It’s easy to look stiff when you’re being compared to the hyper-kinetic likes of Corey Fisher or Ryan Arcidiacono rather than, say, Bo Ryan’s often-plodding Wisconsin lineups.
5. Mark Gottfried, N.C. State
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It’s one thing to lack an eye-catching sideline personality as a coach (and Mark Gottfried certainly lacks it). Where Gottfried ups the ante is by cultivating teams that don’t have any more personality than he does.
Gottfried’s best Alabama squads were always ensemble-cast collections without any one player grabbing the spotlight.
He’s gone down the same road with the Wolfpack, where even preseason ACC Player of the Year C.J. Leslie (hardly the most memorable of stars anyway) has been submerged in a frontcourt by committee.
4. Johnny Dawkins, Stanford
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After approximately 600 years as an assistant at Duke, Johnny Dawkins is getting to show what he can do with his first head-coaching job. Even in his fifth season at Stanford, though, Dawkins has remained as unflappable as his mentor back in Durham.
It’s not just that Dawkins rarely puts on the kind of ref-baiting show that conference rivals Ben Howland or Mike Montgomery have made commonplace in the Pac-12.
It’s that he never seems to be having any fun when things do go well for the Cardinal—even during last season’s NIT title run, you’d never have known Dawkins’ team was winning all its games until he was cutting down the nets at the end.
3. Tony Bennett, Virginia
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Plenty of fans would argue that Tony Bennett’s teams are among the most boring in the country, thanks to the grinding defense he inherited from father Dick.
In those low-scoring games, though, the buttoned-down younger Bennett certainly doesn’t add to the nonexistent excitement.
Unlike many coaches who live and die with D, Bennett doesn’t spend every second of the game working the refs for calls (or erupting when he doesn’t get them).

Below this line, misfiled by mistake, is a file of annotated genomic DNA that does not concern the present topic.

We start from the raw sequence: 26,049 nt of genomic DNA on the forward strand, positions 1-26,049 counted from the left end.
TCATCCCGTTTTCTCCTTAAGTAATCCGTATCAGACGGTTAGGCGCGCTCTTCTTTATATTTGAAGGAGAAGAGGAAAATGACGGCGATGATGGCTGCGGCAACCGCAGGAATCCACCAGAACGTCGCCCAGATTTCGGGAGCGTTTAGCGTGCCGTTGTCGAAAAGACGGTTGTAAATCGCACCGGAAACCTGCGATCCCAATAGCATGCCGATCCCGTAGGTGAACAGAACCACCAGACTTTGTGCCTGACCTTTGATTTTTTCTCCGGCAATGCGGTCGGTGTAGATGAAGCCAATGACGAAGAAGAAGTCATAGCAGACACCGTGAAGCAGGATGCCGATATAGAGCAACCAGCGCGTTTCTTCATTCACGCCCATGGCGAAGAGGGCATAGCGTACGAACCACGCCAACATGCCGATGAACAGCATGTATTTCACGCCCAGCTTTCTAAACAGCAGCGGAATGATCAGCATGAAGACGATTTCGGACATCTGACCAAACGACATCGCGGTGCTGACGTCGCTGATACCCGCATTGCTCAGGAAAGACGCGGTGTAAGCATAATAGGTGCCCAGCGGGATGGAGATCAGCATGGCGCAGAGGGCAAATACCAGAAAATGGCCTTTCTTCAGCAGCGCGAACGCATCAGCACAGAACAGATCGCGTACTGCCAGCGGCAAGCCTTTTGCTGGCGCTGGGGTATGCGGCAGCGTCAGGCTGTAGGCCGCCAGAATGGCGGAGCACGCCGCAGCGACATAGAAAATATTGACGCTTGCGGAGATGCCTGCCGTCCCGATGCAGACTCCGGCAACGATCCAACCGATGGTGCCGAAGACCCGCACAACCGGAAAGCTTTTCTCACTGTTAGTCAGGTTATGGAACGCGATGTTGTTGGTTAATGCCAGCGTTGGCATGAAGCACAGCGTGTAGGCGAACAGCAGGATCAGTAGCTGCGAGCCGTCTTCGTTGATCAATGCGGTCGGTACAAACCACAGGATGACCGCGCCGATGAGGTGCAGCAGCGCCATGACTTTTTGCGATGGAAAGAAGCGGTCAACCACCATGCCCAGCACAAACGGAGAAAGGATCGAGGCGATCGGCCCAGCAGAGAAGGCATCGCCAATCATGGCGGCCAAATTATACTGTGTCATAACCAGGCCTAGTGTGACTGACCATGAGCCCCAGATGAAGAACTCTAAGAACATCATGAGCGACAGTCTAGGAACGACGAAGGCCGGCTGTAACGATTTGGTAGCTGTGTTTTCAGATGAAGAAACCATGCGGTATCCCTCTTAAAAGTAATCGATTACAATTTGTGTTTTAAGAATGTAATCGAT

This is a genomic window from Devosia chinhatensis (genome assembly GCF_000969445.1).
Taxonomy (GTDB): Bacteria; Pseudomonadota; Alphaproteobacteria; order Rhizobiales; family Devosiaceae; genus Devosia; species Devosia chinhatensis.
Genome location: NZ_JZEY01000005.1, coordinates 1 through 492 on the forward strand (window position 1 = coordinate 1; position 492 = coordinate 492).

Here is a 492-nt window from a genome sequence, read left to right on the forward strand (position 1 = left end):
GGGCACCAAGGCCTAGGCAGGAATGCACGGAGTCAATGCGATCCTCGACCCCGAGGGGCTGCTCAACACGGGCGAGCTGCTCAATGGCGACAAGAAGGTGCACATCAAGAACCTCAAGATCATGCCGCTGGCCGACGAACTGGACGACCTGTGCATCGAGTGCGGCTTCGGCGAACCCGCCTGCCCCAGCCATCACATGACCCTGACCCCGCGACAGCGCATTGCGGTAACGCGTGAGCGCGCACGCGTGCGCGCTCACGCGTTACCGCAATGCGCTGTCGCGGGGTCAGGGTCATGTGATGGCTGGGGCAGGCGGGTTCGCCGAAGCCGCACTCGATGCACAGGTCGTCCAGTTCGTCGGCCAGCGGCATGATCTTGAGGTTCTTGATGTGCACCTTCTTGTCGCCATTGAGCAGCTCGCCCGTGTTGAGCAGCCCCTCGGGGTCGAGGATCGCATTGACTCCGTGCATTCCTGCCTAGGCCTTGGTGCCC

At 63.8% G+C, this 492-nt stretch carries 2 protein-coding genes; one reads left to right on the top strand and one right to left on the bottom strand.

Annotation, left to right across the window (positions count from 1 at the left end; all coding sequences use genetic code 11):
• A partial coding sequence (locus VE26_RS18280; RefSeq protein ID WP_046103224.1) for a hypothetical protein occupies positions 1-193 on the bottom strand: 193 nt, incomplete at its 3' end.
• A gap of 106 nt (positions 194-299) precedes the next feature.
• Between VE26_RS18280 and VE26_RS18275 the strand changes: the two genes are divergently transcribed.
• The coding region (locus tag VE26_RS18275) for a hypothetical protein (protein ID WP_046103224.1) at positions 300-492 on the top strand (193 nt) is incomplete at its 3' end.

It may be the right move strategically, but it certainly doesn’t make him a very TV-friendly coach as he sits and watches his slow-motion teams eke out wins.
2. Mark Few, Gonzaga
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In Mark Few’s defense, Gonzaga’s phenomenal success makes it harder for a coach to establish himself as a sideline personality. After all, who’s going to bother complaining to the refs when his team wins most conference games by 20 points?
Even so, the career Bulldog (who replaced Dan Monson after a long assistantship at the school) is as unmemorable a sideline figure as any coach in the country.
The Zags get their personality from their players—remember the emotional end of Adam Morrison’s career?—while their phenomenally successful head coach becomes just another part of the backdrop.
1. Mike Krzyzewski, Duke
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Nothing in sports is more boring than the team that’s always expected to win…and then does. In taking the top spot here, Coach K is certainly a victim of his own enviable success, but there’s more to his story than years of consistency.
Mike Krzyzewski keeps his emotions under wraps more thoroughly than any other coach approaching his level as a winner.
Even when he does get fed up with the officials or his players, he’s as undemonstrative about it as any coach in the country—and the same goes for his minimalist smile when the Blue Devils win another championship.
If Coach K retired and was replaced by a robot, would we notice? For that matter, has it happened already?